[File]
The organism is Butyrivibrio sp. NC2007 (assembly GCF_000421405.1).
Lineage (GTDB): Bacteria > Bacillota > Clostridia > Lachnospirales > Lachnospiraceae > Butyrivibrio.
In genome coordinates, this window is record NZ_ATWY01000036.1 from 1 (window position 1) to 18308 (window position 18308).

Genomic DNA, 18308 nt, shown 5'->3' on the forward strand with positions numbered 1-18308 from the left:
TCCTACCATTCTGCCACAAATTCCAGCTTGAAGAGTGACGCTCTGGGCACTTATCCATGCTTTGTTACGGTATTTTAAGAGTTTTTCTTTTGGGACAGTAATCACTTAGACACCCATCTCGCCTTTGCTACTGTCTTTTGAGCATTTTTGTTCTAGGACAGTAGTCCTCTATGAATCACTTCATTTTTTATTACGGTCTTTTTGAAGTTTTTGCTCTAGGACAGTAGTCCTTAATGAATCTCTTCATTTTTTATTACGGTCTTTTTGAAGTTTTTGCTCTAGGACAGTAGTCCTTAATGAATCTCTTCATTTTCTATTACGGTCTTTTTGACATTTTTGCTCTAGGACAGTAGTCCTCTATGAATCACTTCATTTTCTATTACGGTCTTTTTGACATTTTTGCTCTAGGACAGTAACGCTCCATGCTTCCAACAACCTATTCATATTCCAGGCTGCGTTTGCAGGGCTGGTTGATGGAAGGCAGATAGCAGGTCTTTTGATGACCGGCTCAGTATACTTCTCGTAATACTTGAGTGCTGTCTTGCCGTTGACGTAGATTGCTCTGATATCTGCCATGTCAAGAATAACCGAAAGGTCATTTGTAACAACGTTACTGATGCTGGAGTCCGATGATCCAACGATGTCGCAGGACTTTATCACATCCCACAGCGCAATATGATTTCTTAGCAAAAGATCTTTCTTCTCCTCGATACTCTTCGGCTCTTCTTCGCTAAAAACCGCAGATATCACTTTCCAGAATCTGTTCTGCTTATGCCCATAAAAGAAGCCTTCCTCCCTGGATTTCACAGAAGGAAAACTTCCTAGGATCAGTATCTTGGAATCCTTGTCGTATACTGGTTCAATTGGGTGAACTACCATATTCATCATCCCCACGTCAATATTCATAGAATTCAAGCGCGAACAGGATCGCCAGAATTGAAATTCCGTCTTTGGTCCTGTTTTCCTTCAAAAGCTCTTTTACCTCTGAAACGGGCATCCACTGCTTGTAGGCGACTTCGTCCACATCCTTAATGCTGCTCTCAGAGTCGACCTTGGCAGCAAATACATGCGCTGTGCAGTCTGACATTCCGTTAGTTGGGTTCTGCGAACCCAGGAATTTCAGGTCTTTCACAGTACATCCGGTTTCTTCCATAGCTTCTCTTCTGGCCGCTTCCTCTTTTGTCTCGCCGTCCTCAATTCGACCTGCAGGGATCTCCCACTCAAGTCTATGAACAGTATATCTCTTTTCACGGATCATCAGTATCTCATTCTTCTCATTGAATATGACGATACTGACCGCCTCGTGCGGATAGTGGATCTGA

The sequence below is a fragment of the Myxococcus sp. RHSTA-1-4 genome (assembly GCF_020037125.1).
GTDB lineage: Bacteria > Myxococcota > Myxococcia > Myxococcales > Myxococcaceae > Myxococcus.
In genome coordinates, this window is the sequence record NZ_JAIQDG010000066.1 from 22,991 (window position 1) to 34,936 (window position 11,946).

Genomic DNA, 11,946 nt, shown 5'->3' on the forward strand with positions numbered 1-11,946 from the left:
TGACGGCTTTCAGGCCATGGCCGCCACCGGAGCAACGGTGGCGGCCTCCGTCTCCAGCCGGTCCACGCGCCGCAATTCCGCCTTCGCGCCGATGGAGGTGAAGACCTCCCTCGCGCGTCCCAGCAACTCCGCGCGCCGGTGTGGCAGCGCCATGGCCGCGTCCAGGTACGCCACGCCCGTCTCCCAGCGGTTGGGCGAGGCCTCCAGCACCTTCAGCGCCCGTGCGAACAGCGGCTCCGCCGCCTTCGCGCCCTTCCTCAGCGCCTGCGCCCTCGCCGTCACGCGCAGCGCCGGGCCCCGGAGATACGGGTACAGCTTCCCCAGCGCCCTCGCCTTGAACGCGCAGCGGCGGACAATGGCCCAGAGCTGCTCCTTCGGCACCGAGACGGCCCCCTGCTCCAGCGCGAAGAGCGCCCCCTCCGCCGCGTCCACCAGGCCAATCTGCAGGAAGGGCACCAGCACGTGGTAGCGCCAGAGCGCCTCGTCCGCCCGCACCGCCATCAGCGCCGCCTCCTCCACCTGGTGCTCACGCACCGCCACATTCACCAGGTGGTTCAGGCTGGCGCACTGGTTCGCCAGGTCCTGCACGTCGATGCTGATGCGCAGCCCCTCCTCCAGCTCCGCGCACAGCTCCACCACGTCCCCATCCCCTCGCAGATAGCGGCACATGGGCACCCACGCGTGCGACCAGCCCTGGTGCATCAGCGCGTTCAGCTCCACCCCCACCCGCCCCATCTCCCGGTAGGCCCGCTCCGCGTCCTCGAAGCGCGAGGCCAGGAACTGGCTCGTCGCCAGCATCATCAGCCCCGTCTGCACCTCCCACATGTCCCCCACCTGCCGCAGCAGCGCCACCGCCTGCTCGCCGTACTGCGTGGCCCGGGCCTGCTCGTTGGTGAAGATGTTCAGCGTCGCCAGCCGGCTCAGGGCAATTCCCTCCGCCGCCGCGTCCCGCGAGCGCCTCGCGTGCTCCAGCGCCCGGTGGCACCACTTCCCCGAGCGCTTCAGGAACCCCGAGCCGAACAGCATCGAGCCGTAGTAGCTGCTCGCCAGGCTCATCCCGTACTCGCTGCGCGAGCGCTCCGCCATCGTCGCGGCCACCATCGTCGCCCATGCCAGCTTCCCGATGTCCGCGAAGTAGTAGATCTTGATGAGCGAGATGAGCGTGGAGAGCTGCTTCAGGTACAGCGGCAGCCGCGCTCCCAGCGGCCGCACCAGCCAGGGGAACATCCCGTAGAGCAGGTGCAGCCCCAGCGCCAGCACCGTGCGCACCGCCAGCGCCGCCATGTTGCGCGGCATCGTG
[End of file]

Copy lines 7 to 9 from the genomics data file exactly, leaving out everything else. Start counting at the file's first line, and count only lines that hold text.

GTDB lineage: Bacteria > Myxococcota > Myxococcia > Myxococcales > Myxococcaceae > Myxococcus.
In genome coordinates, this window is the sequence record NZ_JAIQDG010000066.1 from 22,991 (window position 1) to 34,936 (window position 11,946).

Genomic DNA, 11,946 nt, shown 5'->3' on the forward strand with positions numbered 1-11,946 from the left: